In order to understand More's character correctly we must recognise the
changing waves of circumstance through which he passed. There were in fact
two Mores, the earlier and the later. The earlier More was an unembittered
and independent thinker; the seeming spirit of independence however was,
in a great degree, merely the spirit of contradiction. He was a friend of
education and the new learning. He advocated reform in religion; but
reform, be it noted, before the Reformation, reform gently and from
within; reform when kings and scholars and popes themselves all asked for
it. History, unhappily, tells of much reform on the lips which doggedly
refused to translate itself into practice. The earlier More was all for
reform in principle, but he invariably disapproved of it in detail. The
later and in some degree embittered More was thrown by temperament, by the
natural bias of increasing years and by the exigencies of combat, into the
ecclesiastical and reactionary camp, and in that camp his conduct was
stained by cruel inquisitorial methods.

The deteriorating effects of conflict (which happily grow less in each
successive century) on individuals as well as on parties and peoples is
seen in another notable though very different character of More's century.
Savonarola, before his bitter fight with Florentine and Roman powers, was
a large, clear-sighted, sane reformer; after the fight he became blind,
fanatical, and insane. Why may we not combine all thankfulness for the
early More and the early Savonarola, and all compassion for the later More
and later Savonarola? Mary Stuart, Francis Bacon, Robert Burns, Napoleon
Buonapart, and Lord Byron were notable personalities; they--some of them
at least--did the world service which others did not and could not do. Yet
how many of us are there who, if admitting to the full their greatness, do
not belittle their follies? or, if freely admitting their follies, do not
belittle their greatness?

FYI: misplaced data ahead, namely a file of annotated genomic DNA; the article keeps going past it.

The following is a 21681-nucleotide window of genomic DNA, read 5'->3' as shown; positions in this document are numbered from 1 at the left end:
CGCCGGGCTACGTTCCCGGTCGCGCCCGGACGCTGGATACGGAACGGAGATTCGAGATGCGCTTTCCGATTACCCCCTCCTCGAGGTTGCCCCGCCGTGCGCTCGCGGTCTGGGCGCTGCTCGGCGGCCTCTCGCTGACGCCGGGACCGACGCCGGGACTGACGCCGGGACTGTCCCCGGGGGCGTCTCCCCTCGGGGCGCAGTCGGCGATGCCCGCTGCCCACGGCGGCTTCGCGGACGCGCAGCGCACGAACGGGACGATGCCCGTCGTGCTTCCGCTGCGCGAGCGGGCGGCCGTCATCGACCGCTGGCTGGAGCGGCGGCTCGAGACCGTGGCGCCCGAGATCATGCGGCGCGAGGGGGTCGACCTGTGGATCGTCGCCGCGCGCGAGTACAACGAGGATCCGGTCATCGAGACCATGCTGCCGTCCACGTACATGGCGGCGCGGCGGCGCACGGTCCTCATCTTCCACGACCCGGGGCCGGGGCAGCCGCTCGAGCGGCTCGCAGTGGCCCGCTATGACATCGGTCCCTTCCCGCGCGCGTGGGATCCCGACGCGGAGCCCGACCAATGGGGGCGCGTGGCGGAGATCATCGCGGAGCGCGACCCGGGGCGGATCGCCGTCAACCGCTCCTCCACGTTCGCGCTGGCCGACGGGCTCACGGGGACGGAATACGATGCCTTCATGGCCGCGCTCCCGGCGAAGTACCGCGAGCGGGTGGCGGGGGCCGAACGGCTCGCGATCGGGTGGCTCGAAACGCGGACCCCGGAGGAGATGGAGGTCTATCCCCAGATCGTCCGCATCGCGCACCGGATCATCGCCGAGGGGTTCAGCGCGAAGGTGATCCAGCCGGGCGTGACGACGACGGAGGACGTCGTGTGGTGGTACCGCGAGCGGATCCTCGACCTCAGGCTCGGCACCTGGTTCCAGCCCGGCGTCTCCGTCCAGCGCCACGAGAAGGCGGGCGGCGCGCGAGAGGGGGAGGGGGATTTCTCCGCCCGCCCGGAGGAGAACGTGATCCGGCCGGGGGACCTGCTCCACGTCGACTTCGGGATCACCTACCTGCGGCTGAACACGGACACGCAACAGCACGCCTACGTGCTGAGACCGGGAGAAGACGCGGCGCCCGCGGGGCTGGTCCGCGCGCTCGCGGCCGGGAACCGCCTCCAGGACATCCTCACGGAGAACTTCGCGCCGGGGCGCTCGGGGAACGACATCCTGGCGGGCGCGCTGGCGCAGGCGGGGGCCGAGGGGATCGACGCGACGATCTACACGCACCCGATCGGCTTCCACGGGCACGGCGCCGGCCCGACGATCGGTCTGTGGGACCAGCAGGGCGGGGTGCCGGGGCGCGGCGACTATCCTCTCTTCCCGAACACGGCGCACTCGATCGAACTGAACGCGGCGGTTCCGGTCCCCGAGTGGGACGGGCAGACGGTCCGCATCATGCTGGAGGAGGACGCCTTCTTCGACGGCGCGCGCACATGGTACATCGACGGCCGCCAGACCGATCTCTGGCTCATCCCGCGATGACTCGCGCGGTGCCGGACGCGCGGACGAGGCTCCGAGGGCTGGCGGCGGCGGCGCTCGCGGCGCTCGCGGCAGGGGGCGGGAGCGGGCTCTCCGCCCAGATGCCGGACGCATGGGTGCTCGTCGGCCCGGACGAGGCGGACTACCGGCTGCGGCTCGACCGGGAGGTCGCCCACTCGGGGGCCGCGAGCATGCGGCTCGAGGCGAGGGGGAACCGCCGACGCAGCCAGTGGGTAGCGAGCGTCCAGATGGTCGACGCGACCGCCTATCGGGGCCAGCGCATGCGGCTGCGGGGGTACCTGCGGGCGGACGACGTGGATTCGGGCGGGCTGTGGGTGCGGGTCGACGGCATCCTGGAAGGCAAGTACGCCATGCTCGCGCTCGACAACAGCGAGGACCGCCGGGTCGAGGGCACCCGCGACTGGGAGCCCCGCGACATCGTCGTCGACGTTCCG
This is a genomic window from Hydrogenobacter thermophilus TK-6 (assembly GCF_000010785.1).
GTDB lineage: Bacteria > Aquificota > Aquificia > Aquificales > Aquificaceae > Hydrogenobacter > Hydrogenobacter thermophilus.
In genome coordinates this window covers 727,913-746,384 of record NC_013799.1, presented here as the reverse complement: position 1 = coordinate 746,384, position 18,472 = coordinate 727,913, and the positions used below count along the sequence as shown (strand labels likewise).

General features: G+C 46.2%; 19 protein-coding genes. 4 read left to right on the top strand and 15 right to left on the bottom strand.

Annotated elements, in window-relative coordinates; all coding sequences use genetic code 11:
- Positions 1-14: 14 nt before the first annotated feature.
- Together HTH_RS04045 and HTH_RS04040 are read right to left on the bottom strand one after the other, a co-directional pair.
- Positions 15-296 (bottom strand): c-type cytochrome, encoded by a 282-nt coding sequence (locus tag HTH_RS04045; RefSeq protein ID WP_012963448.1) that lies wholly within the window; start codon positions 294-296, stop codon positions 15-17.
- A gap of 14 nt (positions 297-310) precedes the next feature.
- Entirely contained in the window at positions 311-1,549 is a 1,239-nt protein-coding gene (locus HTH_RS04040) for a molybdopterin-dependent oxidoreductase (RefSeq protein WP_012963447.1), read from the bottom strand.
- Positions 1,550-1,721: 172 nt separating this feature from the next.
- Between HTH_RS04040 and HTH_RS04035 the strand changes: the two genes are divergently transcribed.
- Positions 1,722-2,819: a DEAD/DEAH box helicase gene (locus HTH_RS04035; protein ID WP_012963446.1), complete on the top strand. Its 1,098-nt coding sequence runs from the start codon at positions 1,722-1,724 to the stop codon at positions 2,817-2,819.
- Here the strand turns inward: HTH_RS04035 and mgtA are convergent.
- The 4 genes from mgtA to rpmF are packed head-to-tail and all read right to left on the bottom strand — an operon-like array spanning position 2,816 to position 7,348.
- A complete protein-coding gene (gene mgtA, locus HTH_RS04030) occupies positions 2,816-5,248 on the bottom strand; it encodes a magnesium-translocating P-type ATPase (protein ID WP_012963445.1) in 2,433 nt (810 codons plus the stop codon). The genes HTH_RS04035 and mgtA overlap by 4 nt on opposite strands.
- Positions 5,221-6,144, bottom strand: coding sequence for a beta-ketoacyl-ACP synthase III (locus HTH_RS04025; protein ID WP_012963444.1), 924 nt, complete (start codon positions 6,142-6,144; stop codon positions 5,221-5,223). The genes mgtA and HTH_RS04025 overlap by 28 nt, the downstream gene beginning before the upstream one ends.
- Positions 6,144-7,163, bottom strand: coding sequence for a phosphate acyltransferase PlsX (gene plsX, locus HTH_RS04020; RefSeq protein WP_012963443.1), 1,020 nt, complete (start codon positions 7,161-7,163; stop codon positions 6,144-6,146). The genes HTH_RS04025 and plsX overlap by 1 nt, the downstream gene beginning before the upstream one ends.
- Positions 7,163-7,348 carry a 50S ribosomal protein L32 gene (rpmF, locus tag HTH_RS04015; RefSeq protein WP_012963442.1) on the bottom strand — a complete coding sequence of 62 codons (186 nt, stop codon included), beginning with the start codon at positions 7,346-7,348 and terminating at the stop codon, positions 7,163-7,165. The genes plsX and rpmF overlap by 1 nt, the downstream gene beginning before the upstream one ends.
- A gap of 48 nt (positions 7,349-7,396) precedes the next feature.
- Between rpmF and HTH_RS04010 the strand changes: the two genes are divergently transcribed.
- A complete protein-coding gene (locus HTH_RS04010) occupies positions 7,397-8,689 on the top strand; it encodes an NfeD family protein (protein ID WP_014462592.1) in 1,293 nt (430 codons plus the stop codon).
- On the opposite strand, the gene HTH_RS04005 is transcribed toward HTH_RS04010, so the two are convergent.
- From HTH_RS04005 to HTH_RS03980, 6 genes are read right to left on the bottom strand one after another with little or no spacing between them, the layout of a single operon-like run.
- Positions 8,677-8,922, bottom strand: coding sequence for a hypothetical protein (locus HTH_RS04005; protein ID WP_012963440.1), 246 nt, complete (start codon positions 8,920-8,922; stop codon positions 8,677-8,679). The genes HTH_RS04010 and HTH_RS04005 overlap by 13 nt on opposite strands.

Wolsey, holding aloof from religious strife, remained simply the scholar
and the politician--a politician moreover _before_ politics became in
their turn also a matter of hostile camps. Being a politician only, he
continued to be merciful while More drifted from politics and mercy into
ecclesiasticism and cruelty. More's change was in itself evidence of a
fitful and passionless temperament, of such evidence indeed there is no
lack. His first public action was one of petulance and self-importance. He
had been treated with continued and exceptional kindness by Cardinal
Morton and Henry VII.; but when Morton, on behalf of his king, asked
parliament for a subsidy, the newly-elected More, conscious of his powers,
and thinking too, may we not say, much more of a people's applause than of
a people's burdens, successfully urged its reduction to one half.

More was by nature censorious, and never heartily approved of anything.
When Wolsey, on submitting a proposal to him with the usual result, told
him--told him it would seem in the unvarnished language of the time--that
he stood alone in his disapproval, and that he was a fool, More, with
ready wit and affected humility, rejoined that he thanked God that he was
the only fool on the King's Council. More, we may be quite sure, was not
conscious of a spirit of contradiction; he probably felt that his first
duty was to suggest to everybody some improvement in everything. This
spirit of antagonism nevertheless played a leading part in his changeful
life. In his early years he found orthodoxy rampant and defiant,
consequently he inclined to heresy; at a later period heresy became
rampant and defiant, and as inevitably he returned to the older faith and
views. A modern scholar and piquant censor, and--I gather from his own
writings, the only knowledge I have of him--an extreme specimen of the
unimpassioned temperament, Mark Pattison, says that he never saw anything
without suggesting how it might have been better; and that every time he
entered a railway carriage he worked out a better time table than the one
in use. If More had lived in his own Utopia he would have found fault with
it, and drawn in imagination another and a better land. The later More
was, as all unimpassioned and censorious temperaments are, a prophet of
evil; and as much evil did happen--was sure to happen--his wisdom has come
down to us somewhat greater in appearance than it was in reality.

The cruelty of the Tudor epoch has already been spoken of. Catholics and
protestants, kings, popes, cardinals, ministers, Luthers, Calvins, Knoxes